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Tel Aviv, history, town planning
Tel Aviv – a city built in a void or the city that grew alongside Jaffa?
Tel Aviv, World War One, History

Tel Aviv during the First World War.

World War I was a difficult period for the Yishuv;  Tel Aviv was no exception.  The Turks encountered a European-styled city mostly concentrated around Jaffa. Many residents were Russian, French and Britain nationals protected by the capitulations (treaties signed between the Ottoman sultans and European states concerning the extraterritorial rights).  However, these agreements were cancelled by Turkey, who joined the war on the side of the Central Powers. Thus, the Jewish settlement was under military rule and made up a front line against the British who were stationed in Egypt and Sinai. Turkish officers and government officials who came to Jaffa tended to consider foreigners as possible enemies who would undermine them if not neutralized first.

The Ottoman Rulers in Palestine During World War I

Baha a-Din, the kaymakam, or governor of Jaffa at the time, was closely associated with officers from the Young Turks movement.  He ordered that signs in Hebrew be removed from shops and replaced with Turkish or Arabic signs, that the post office not deliver letters in Hebrew or Yiddish and declared the girls’ school in Jaffa closed. In short, he did everything in his power to harm the Jewish community.

Hassan Bek, the cruel, zealous military commander of Jaffa was infamous for his addiction to cannabis and embezzlement of funds.  He treated both Jewish and Arab residents harshly and coerced them in to giving him money and gifts.  With these resources, he built the famous Hassan Bek Mosque at the northern border of Jaffa.  The land for the mosque was confiscated from a Christian family and the construction materials from Jewish shops. Zionist leaders such as Meir Dizengoff and industrialist Yosef Eliyahu Chelouche were subject to his public attacks and incessant insults. He closed down the Jaffa branch of the Anglo-Palestine Bank that had been opened in 1903; his men conducted searches in houses.

Djemal Pasha was the military commander of the southern provinces of the Ottoman Empire, which included the Yishuv.   He ordered the expulsion of the Jewish leaders and altogether 30,000 Jewish residents from Eretz Yisrael and dismantled the NILI spy network.  In 1917, a decision was passed to evacuate all Jews of Tel Aviv from their homes, and only a few young men were allowed to stay behind to watch over property.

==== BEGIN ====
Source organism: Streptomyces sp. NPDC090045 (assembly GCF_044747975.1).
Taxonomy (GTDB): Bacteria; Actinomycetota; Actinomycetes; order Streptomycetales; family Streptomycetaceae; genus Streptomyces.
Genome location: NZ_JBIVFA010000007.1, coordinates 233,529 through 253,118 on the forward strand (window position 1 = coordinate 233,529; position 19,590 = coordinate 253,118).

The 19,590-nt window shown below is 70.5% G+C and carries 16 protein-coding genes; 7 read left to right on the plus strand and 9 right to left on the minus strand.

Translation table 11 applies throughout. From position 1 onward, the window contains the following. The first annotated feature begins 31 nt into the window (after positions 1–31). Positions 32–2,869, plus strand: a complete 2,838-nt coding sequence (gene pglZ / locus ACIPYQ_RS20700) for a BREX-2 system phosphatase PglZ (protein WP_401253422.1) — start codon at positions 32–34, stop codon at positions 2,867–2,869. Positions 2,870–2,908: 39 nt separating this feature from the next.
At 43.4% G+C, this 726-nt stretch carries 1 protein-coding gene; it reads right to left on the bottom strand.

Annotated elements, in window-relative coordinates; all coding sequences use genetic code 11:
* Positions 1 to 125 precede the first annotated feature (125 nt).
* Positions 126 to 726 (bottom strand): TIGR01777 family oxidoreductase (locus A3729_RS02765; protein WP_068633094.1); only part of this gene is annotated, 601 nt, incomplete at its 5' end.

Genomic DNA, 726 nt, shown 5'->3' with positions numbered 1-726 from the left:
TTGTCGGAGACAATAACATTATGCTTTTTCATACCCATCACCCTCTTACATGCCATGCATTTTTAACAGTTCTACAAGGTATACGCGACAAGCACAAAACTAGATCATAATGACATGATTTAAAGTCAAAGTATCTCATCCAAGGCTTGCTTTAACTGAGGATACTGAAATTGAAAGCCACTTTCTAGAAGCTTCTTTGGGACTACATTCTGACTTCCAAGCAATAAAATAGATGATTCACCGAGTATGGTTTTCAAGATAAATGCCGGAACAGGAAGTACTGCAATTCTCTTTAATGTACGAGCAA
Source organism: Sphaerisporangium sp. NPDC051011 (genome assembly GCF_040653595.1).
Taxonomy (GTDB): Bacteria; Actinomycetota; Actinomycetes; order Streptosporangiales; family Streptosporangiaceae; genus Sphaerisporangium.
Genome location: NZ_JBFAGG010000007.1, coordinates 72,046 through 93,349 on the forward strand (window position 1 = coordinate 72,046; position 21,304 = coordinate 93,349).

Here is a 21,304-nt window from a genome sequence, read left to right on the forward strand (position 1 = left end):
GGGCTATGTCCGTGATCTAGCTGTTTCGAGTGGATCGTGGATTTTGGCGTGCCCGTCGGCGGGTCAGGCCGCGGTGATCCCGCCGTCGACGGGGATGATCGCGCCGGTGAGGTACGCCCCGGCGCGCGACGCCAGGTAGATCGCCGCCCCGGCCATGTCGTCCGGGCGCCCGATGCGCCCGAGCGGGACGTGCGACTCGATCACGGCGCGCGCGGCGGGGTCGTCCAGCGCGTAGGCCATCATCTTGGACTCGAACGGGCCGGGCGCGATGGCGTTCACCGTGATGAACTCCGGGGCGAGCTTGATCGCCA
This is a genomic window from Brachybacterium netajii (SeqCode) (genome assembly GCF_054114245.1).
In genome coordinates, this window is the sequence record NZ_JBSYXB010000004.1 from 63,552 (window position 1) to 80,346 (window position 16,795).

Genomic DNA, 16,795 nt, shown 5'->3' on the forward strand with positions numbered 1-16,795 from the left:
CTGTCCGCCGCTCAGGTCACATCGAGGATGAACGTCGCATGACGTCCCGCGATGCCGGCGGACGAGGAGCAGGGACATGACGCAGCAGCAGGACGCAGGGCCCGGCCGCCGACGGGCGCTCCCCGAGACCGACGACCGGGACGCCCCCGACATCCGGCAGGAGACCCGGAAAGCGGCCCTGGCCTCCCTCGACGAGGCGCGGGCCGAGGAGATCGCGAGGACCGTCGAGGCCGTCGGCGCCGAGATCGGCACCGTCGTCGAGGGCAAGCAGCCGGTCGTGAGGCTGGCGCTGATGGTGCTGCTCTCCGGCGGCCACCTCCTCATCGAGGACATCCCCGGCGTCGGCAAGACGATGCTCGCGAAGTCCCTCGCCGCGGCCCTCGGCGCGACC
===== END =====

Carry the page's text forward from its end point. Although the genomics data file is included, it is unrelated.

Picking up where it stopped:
During the First World War One, the development of Tel Aviv was completely halted, and Jews were able to return only after the British took control of the region.

End of war up until 1921

The end of the war did not significantly change the existing demographics of Tel Aviv as opposed to Jaffa.  When the banished residents of the Yishuv were allowed to return in 1919, there were 182 houses in Tel Aviv with 1424 rooms, exactly as in 1914. The number of residents in 1919 and 1920 was less than in 1915. In 1921 the number of people in the city reached 3,604 and the number of houses 242 (2,202 rooms).

The Third Aliyah, triggered by the Bolshevik revolution, programs against the Jewish populations of East Europe and the Balfour Declaration began in 1919. Most of these immigrants were destitute and those who stayed in this part of the Yishuv settled in Jaffa and the poorer neighborhoods around it. The population of Jaffa grew to 42,000 in 1921, of which 40% were Jews (16,000).  In Jaffa, the three ethnic groups — Jews, Muslims and Christians –coexisted and could be seen mingling in its streets. Most of the Jewish population of the area resided in Jaffa and not in the nearby residential neighborhood of Tel Aviv. Tel Aviv residents for the most part worked in Jaffa, and all Jewish businesses, including shops, workshops and warehouses, were in Jaffa. The Arab-Moslem neighborhood of Manshiya extended like a finger into the sands north of Jaffa; Tel Aviv rose to the east, extending to Gruzenberg Street, and only a strip of sand separated the two neighborhoods. Though two-story houses were already being built, the Herzliya Gymnasium still towered over the area.

All this changed with the Jaffa Riots of 1921.

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